Handling livestock safely and keeping them free from stress tends to increase the productivity of any farm. Feeling stress reduces both rumen and immune functions of animals, and also lowers conception rates. Handlers who are experienced and understand animal behavior can reduce stress and increase the productivity of farm animals. The purpose of this article is to inform handlers about stress-free methods of livestock handling, and also address livestock handler safety. For the experienced handler, this article would be a reminder and serve as a reinforcement of the knowledge that you already know. The information given here is valuable for any animal handler who wishes to manage livestock safely, without stressing the animals.
Livestock safety rules apply for both the animal handler and the animals. There are many factors that may put the livestock handlers or livestock at risk. An animal handler should be aware of the risks that he or she might be facing when coming in close contact with animals, which include diseases, allergies, chemicals which are used for treating animals, and also the risk of physical injury. Physical injury may occur from faulty equipment or from misuse of equipment. Many accidents occur because of faulty or poorly maintained farm equipment or facilities.
The first thing you need to ensure, is that the farm, the surrounding area, and equipment of your farm are safe. All of your equipment should be maintained and inspected for safety on a regular basis. It is also important that you keep animals safe and free from physical risks at all times.
It is also important to remember that animals may act on instinct and go back to their primal reflexes when they are frightened or when confronted by a new handler or in a new situation. When handling animals, they should not see you as a threat. Animals will fiercely defend their territory, shelter, food, and young ones. It is therefore wise to stay away from their comfort zone, which is the “personal space” of every animal, unless they are well familiar with you. The more you understand animals, the better it will be for them and also for your own safety. It also requires that you stay alert and aware of different ways your animals might behave.
Handlers must remain in control and guide the animals and not force them into doing anything. The more they begin to trust you, the easier it will become to lead your animals to the pasture or to the barn. We will discuss several factors of animal handing below.
Understanding flight zone
Most herding animals, such as sheep, cattle, or pigs will maintain a safe distance or flight zone from the handler, unless they are completely tamed. They will like to keep the handler in sight at all times, and so, they will keep on moving to get you out of their blind spot. Cattle and sheep have wide angle vision, so they can see you even if you are standing beside them, without turning their head. The point of balance is near the animal’s shoulder. If you move back, the animals will move forward, and they will move back if you stand in front of the point of balance.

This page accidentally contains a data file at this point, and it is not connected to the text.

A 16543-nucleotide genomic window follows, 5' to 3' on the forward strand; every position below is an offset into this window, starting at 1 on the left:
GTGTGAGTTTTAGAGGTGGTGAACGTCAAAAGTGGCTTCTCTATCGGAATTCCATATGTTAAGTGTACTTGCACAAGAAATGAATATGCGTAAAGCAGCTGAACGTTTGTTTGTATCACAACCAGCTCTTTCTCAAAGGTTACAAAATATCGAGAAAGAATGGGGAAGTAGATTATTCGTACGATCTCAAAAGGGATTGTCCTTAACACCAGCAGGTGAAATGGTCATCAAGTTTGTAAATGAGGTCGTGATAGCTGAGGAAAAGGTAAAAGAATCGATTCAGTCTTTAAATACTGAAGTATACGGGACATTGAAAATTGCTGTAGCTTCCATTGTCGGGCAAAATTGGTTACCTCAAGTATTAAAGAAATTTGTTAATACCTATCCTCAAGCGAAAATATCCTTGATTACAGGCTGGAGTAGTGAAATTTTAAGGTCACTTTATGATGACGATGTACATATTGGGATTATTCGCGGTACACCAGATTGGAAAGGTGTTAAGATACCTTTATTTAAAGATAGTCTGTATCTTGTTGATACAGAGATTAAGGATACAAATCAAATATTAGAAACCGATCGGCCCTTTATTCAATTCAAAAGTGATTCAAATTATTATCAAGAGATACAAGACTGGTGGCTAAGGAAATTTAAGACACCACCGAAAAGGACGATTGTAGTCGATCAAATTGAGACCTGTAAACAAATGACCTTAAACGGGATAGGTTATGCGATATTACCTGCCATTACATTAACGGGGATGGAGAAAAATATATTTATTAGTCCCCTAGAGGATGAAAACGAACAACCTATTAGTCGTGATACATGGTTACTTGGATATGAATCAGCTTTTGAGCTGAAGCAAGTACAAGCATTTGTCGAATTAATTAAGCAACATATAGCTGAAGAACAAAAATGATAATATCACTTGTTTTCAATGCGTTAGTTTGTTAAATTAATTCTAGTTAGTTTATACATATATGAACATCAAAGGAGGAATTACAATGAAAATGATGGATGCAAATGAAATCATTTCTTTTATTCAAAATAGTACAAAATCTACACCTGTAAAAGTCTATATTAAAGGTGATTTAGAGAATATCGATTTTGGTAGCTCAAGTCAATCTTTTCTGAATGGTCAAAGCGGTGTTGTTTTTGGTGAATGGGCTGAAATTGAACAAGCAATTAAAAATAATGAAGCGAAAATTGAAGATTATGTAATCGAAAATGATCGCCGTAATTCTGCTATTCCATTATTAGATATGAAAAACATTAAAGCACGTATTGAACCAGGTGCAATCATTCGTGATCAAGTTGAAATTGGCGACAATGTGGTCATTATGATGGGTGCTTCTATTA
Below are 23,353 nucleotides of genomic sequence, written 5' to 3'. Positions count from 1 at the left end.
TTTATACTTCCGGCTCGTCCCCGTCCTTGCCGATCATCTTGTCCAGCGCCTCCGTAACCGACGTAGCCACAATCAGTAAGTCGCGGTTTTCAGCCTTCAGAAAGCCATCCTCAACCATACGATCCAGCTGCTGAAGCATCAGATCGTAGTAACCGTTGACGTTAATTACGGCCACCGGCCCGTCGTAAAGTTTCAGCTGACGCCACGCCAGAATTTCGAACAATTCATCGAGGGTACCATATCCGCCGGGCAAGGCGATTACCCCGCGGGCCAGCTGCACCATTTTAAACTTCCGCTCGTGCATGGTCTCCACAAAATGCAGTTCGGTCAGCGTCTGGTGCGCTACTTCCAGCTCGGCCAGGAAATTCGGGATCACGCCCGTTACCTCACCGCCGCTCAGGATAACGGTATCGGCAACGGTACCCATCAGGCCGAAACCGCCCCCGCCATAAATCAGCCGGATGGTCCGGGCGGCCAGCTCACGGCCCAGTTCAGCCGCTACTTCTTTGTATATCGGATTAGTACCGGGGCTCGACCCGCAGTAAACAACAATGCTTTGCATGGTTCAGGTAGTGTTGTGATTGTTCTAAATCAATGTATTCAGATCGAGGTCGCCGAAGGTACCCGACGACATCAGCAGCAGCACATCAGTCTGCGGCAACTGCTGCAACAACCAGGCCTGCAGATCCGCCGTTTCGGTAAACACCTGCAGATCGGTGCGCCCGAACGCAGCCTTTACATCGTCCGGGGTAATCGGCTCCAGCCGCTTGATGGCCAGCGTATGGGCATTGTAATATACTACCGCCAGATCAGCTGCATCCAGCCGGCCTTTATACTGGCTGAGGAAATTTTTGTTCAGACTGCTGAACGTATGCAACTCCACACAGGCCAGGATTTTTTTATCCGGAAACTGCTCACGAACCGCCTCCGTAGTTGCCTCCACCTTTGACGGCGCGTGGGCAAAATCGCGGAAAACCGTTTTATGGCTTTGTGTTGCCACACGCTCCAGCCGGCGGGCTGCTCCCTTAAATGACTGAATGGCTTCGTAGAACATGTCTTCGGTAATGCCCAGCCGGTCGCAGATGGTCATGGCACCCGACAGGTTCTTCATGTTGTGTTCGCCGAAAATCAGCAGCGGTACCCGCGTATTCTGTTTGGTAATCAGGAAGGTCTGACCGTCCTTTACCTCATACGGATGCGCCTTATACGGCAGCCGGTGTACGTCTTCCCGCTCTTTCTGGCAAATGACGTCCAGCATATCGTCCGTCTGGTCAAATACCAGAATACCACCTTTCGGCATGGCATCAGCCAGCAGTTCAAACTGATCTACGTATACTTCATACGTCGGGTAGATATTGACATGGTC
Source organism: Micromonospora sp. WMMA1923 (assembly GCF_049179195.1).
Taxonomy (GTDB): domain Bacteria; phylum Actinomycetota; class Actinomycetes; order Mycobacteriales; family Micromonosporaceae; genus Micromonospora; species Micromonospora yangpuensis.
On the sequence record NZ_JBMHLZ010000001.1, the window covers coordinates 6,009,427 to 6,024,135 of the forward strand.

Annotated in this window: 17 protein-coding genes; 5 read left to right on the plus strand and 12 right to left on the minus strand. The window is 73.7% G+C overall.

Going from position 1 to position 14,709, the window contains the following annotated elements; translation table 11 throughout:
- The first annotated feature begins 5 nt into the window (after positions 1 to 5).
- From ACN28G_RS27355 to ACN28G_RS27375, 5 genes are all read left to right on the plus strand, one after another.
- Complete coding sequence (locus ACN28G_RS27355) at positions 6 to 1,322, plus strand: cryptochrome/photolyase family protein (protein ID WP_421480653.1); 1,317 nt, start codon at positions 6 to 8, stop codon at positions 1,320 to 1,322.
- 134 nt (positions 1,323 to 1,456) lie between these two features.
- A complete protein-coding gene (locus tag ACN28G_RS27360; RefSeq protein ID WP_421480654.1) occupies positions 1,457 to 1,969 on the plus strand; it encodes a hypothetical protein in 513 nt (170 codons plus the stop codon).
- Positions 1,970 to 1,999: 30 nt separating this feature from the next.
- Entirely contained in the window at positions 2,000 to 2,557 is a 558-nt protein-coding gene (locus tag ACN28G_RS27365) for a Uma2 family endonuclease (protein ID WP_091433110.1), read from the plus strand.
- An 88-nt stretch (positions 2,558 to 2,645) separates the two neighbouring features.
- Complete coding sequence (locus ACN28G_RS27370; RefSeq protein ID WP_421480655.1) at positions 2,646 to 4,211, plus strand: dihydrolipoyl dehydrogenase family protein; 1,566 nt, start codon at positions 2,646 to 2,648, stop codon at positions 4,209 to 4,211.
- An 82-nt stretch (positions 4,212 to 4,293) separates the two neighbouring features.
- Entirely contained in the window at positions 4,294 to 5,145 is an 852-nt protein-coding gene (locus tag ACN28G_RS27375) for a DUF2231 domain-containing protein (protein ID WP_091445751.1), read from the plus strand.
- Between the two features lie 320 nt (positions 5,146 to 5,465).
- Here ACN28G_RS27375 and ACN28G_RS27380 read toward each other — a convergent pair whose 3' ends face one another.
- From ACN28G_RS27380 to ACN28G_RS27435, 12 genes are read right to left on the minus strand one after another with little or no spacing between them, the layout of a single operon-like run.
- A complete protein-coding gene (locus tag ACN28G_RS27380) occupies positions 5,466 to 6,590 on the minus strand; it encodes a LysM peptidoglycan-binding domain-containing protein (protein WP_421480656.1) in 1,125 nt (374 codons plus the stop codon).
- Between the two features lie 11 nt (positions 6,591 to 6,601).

Note that animals tend to move in the opposite direction of handler movement, so walking in the opposite direction of the desired direction of movement to move groups of animals is advisable. Animals will speed up when you move in the opposite direction, and will slow down when you move in the same direction. These principles work with all herding animals.
When animals are completely tamed, they will have no flight zone. Handing animals will become very easy, so handlers should spend some time walking around with the herd.
Many beginner animal handlers make the mistake of standing in front of the animals when attempting to make them move forward in a chute. Groups of animals will move forward in a chute (race), without having to prod them, when the handler moves in the opposite directions, past the point of balance. If the animals are moving through the chute by themselves, leave them alone.
In a single file race, the point of balance will be at the shoulder. On pastures and large pens, the point of balance may move forward and be slightly behind the eye. Cattle may act differently when on pasture than when they are in a single file race or in a pen because they are not confined to a small area.
Understanding the flight zone and the point of balance will help the handler to move cattle and other herding animals more easily. The flight zone is the animal’s personal space. As the animals become tamed, they will allow you to be in their flight zones, and you can even touch them, without frightening the animals. Tame animals can be lead, instead of driving them, and they tend to have a “follow the leader“instinct, where you need to assume the role of a leader. Leading a group of tamed, calm animals is an excellent way to move cattle on pasture in a stress-free way.
We will be giving you animal tips, handing, and recommended safety tips for working with animals in our later blogs, so please keep reading our articles.
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Source: Sustainable Livestock Nutrition